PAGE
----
Plus, I enjoy it. I get very little response on my blog, which is okay. It’s also for me. As an ex-Mormon, no one really wants to hear my opinion, so I blog my feelings just to get them out. Just so you know, my ex-Mormon crusade actually takes up very little of my time. I am most definitely living for the moment. In fact, I am in school pursuing a degree as a medical professional (RN) and am loving school and doing very well at it.

    There will probably come a time when I truly do put it all behind me, but that time is not yet. I suspect it will be after I finish school and move the hell out of Utah!

  64. January 28, 2009 at 11:37 pm

    Ray, #61: Fair enough, I would probably still reject the teachings, but if they didn’t change, the church and it’s leaders would be much more credible.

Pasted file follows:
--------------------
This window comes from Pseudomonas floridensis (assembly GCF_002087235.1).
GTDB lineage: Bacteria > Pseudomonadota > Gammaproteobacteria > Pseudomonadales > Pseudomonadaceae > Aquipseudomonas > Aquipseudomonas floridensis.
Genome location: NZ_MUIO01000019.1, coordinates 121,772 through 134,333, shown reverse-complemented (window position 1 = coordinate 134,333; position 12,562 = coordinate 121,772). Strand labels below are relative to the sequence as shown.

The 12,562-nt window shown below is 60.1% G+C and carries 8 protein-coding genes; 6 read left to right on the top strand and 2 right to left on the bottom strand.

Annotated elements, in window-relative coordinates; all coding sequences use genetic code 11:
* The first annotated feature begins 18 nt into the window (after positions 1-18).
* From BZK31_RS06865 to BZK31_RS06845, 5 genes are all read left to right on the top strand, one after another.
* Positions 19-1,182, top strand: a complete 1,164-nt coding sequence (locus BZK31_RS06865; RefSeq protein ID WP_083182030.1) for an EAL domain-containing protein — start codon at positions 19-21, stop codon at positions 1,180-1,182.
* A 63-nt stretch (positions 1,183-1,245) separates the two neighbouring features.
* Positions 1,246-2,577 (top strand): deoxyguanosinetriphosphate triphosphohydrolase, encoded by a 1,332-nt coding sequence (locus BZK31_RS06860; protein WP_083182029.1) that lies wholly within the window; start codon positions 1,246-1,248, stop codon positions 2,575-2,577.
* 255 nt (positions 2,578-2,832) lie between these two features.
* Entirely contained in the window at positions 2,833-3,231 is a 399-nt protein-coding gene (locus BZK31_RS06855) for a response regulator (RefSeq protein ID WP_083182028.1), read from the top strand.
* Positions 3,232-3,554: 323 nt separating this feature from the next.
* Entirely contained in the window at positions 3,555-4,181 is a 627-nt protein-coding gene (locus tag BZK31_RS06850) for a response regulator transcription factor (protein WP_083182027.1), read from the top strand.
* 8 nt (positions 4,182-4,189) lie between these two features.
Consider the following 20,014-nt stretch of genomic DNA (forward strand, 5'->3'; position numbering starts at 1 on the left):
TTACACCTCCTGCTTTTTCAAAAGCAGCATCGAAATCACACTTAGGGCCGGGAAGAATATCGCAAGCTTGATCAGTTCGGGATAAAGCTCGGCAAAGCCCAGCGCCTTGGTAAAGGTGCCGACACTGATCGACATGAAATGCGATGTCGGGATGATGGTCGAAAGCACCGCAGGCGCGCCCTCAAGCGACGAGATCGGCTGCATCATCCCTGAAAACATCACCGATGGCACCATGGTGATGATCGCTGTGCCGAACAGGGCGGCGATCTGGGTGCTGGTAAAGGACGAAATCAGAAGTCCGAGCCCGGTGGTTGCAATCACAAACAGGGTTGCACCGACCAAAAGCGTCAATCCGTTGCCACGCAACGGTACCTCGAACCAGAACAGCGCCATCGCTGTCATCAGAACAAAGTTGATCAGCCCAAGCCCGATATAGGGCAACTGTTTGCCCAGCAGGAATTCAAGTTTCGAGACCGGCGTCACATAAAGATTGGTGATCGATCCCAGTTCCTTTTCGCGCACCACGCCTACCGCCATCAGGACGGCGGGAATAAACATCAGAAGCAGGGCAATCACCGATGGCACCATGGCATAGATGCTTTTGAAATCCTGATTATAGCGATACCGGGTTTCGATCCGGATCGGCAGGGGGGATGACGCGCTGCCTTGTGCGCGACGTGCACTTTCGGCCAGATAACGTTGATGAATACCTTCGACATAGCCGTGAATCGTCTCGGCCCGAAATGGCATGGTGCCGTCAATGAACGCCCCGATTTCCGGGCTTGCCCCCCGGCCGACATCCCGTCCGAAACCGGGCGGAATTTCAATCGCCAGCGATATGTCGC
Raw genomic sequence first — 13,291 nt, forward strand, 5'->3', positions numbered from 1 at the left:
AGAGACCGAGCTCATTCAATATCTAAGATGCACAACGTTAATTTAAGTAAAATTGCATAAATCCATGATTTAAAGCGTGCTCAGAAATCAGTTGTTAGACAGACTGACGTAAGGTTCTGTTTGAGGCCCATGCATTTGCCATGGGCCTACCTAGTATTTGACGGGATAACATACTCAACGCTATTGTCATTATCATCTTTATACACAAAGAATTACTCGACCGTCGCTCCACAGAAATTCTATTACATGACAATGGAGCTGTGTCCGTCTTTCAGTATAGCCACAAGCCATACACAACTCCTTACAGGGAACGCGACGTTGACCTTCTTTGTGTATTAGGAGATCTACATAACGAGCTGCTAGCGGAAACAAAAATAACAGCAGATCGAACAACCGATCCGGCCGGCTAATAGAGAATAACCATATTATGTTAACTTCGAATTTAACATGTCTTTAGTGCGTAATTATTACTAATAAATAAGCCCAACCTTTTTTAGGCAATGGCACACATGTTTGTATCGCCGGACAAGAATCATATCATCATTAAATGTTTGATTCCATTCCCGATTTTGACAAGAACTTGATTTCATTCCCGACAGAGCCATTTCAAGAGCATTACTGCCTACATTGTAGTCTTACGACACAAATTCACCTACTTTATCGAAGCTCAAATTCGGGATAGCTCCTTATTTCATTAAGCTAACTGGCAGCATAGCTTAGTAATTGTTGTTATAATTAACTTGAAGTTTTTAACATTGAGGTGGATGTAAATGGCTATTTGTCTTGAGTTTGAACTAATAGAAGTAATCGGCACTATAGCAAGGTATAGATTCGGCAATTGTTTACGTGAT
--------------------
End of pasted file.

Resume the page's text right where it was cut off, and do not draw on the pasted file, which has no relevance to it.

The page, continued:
Jared, #62: You could certainly classify me as being in the same position as Alma the Younger. Yes, I am an honest person. I don’t see my path ever leading me back to god, but if there is a god and he sees fit to give me such an experience, I guess it would be stupid of me not to take the hint. In fact, I have challenged people, on many occasions, to pray until an angel does just that. So far, no angel.

    I’m not trying to sound prideful, but until it actually happens, which I seriously doubt that it will, I’ve got to follow my own heart.

  65. Ray
    January 28, 2009 at 11:43 pm

    “I’ve got to follow my own heart.”

    and I respect that completely.

  66. Jen
    January 29, 2009 at 12:17 am

    Mormon411-